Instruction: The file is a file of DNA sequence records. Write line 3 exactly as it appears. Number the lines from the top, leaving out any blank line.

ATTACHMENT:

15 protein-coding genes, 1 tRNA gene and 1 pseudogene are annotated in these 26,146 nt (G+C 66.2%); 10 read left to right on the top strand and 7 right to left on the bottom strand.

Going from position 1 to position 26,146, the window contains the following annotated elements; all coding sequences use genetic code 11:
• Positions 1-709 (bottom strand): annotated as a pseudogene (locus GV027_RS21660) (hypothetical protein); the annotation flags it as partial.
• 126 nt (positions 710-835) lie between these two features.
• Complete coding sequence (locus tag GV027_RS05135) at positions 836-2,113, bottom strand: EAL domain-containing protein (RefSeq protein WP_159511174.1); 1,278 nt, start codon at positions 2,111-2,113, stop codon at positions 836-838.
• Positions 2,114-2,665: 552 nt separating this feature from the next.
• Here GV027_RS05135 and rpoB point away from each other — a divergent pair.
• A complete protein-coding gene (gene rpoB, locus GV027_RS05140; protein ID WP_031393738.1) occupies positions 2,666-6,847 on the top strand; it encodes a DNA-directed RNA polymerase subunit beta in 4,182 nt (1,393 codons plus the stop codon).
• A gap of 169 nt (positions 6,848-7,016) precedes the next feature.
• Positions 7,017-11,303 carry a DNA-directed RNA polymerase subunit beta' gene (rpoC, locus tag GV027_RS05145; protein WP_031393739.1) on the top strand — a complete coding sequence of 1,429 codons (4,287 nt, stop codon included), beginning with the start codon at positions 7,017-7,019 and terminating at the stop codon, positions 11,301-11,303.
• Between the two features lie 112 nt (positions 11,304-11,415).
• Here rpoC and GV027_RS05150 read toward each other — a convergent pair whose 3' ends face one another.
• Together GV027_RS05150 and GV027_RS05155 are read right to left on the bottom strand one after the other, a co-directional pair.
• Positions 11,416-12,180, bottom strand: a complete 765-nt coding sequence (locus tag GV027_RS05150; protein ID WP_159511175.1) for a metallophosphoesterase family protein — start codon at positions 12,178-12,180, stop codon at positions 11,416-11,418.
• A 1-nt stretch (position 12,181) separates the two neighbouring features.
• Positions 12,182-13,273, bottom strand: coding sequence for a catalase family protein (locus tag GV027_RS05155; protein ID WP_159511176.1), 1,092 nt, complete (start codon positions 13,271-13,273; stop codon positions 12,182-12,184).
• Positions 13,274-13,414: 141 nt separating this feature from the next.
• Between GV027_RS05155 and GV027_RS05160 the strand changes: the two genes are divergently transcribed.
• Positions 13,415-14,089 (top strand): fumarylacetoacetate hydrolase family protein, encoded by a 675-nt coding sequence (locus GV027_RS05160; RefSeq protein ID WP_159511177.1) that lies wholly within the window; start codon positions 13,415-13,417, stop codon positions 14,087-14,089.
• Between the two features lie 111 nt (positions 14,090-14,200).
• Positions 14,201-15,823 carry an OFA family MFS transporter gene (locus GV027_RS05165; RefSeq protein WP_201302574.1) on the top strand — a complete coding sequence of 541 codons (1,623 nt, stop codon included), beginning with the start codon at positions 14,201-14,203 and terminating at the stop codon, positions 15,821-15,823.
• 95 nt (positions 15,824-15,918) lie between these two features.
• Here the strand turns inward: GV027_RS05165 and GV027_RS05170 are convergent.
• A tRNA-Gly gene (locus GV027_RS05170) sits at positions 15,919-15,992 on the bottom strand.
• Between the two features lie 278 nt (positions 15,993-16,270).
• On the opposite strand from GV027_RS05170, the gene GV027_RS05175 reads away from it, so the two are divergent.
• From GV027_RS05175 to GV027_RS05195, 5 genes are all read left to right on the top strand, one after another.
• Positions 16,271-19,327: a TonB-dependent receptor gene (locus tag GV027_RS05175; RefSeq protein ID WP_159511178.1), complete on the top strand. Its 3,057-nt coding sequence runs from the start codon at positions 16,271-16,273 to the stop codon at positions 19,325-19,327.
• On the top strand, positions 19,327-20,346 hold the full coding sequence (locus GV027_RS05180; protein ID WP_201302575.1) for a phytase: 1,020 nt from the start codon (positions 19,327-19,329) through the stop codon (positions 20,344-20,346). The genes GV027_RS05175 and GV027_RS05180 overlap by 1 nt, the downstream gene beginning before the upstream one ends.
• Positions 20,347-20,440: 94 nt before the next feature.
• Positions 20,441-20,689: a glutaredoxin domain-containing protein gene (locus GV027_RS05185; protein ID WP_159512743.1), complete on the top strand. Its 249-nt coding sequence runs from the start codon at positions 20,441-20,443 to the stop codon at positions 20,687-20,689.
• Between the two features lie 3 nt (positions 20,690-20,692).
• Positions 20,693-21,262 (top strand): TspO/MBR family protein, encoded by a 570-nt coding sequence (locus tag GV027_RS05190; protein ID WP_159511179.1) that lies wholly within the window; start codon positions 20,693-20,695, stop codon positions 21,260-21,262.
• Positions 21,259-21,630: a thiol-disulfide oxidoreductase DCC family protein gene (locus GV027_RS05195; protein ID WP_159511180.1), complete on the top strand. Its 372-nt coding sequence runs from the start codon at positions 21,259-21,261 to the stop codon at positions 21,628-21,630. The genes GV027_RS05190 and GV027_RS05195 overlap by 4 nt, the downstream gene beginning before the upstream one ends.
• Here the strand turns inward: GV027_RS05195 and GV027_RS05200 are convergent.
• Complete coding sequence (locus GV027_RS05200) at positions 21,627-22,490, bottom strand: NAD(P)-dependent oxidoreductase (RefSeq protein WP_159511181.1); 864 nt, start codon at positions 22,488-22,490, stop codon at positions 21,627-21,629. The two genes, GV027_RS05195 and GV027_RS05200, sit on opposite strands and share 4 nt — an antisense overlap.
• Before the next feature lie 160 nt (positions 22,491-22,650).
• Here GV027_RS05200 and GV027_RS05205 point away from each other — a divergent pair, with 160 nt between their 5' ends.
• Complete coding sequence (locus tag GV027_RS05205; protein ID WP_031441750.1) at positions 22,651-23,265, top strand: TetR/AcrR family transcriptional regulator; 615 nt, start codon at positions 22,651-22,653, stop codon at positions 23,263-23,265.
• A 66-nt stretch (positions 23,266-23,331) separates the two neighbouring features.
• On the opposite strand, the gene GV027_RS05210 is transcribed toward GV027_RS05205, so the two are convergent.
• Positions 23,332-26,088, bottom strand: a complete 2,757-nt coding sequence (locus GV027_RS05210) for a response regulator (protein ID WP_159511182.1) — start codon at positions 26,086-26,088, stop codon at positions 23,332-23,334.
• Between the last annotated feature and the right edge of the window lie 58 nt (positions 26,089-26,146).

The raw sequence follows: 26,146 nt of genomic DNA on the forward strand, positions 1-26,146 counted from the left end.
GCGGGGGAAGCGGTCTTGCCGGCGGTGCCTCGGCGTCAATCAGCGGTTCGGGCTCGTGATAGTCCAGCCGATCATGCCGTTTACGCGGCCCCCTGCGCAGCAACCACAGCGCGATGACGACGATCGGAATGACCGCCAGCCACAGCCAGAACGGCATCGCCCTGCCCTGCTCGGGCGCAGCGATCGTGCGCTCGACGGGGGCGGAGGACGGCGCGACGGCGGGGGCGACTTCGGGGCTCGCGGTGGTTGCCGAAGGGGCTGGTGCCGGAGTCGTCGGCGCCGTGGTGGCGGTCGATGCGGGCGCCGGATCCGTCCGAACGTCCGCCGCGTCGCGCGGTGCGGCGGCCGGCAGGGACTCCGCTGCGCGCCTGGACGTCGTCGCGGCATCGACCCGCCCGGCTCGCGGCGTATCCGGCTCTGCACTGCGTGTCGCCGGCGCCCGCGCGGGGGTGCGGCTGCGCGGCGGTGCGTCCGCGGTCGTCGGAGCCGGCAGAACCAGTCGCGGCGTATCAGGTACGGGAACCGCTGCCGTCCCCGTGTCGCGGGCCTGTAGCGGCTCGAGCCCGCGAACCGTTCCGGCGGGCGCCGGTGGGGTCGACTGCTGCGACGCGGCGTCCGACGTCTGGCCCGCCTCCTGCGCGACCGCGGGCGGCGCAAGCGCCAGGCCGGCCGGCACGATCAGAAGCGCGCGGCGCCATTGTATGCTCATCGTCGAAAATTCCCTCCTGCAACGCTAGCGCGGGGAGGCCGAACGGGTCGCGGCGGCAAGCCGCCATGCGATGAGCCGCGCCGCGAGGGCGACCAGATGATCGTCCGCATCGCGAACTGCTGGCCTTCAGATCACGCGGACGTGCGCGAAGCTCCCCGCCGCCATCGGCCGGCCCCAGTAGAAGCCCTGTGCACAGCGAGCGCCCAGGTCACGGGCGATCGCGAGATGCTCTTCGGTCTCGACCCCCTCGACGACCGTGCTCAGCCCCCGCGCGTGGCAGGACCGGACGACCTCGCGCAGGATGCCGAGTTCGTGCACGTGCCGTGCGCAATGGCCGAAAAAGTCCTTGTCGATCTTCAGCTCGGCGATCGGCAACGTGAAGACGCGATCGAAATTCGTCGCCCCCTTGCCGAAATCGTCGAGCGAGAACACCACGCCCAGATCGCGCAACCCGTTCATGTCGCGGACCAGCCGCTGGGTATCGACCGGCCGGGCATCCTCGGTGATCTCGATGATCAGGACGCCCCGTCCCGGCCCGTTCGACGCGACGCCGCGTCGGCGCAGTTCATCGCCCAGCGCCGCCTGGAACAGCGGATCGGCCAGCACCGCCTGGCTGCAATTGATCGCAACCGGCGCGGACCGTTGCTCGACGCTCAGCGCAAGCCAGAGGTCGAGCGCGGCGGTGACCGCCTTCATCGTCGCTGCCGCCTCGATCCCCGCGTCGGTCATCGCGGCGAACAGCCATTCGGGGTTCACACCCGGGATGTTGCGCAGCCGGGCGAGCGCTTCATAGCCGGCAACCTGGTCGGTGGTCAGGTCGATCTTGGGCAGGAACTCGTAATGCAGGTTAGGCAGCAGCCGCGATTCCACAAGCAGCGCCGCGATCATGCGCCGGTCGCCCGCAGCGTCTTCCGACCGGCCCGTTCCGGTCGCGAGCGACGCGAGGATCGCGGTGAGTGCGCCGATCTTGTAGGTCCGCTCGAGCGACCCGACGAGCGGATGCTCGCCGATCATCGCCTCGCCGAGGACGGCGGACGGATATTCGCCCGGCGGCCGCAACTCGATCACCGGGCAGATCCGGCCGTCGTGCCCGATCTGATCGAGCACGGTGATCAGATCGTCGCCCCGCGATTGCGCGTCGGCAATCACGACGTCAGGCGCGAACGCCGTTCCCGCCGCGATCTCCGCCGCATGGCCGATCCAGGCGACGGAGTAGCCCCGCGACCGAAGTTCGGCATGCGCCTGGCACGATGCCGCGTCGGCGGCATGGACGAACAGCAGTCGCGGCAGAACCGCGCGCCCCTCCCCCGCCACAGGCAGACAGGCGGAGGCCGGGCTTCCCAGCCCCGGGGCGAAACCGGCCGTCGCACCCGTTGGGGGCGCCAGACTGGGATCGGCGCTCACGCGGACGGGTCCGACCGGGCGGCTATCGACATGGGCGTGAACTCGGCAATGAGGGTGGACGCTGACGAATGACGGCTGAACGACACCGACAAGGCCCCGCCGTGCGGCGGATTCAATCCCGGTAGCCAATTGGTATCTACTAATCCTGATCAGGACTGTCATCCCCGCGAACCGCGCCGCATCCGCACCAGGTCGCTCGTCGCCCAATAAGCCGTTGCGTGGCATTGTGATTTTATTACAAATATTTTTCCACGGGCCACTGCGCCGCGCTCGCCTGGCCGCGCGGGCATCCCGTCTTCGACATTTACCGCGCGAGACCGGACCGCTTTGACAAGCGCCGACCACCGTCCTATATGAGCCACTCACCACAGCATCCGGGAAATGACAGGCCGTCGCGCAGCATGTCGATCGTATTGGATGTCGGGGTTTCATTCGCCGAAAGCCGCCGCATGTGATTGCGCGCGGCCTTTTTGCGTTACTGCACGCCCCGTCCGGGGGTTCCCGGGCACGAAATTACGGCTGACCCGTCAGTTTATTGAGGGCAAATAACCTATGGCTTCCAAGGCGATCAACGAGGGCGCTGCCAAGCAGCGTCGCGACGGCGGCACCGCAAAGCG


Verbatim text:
• Positions 1-709 (bottom strand): annotated as a pseudogene (locus GV027_RS21660) (hypothetical protein); the annotation flags it as partial.